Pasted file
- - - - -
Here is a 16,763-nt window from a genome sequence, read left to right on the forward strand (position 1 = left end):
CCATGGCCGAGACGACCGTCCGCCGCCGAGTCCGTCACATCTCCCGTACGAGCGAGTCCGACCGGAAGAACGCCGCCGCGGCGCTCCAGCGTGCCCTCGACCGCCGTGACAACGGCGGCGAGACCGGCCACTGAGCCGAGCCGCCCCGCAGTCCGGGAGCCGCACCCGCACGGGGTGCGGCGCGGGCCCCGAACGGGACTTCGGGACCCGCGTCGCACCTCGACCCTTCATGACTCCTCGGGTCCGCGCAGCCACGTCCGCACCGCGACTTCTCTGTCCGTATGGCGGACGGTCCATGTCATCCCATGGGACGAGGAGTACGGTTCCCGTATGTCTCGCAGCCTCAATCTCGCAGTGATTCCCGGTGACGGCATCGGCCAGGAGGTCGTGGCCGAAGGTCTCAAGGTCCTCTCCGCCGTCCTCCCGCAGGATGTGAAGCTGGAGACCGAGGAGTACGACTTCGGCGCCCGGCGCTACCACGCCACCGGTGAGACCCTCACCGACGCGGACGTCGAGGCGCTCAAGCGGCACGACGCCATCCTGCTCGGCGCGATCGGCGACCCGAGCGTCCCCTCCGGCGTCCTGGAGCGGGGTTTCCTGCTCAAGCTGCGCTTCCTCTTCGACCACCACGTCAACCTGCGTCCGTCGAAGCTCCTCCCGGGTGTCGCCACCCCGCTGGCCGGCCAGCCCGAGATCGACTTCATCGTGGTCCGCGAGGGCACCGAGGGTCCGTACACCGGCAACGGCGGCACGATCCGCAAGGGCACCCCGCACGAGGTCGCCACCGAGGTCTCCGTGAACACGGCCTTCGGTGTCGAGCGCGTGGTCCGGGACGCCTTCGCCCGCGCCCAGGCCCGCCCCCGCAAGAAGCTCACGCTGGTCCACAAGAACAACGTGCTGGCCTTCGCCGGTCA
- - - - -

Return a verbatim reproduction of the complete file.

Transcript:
Here is a 16,763-nt window from a genome sequence, read left to right on the forward strand (position 1 = left end):
CCATGGCCGAGACGACCGTCCGCCGCCGAGTCCGTCACATCTCCCGTACGAGCGAGTCCGACCGGAAGAACGCCGCCGCGGCGCTCCAGCGTGCCCTCGACCGCCGTGACAACGGCGGCGAGACCGGCCACTGAGCCGAGCCGCCCCGCAGTCCGGGAGCCGCACCCGCACGGGGTGCGGCGCGGGCCCCGAACGGGACTTCGGGACCCGCGTCGCACCTCGACCCTTCATGACTCCTCGGGTCCGCGCAGCCACGTCCGCACCGCGACTTCTCTGTCCGTATGGCGGACGGTCCATGTCATCCCATGGGACGAGGAGTACGGTTCCCGTATGTCTCGCAGCCTCAATCTCGCAGTGATTCCCGGTGACGGCATCGGCCAGGAGGTCGTGGCCGAAGGTCTCAAGGTCCTCTCCGCCGTCCTCCCGCAGGATGTGAAGCTGGAGACCGAGGAGTACGACTTCGGCGCCCGGCGCTACCACGCCACCGGTGAGACCCTCACCGACGCGGACGTCGAGGCGCTCAAGCGGCACGACGCCATCCTGCTCGGCGCGATCGGCGACCCGAGCGTCCCCTCCGGCGTCCTGGAGCGGGGTTTCCTGCTCAAGCTGCGCTTCCTCTTCGACCACCACGTCAACCTGCGTCCGTCGAAGCTCCTCCCGGGTGTCGCCACCCCGCTGGCCGGCCAGCCCGAGATCGACTTCATCGTGGTCCGCGAGGGCACCGAGGGTCCGTACACCGGCAACGGCGGCACGATCCGCAAGGGCACCCCGCACGAGGTCGCCACCGAGGTCTCCGTGAACACGGCCTTCGGTGTCGAGCGCGTGGTCCGGGACGCCTTCGCCCGCGCCCAGGCCCGCCCCCGCAAGAAGCTCACGCTGGTCCACAAGAACAACGTGCTGGCCTTCGCCGGTCA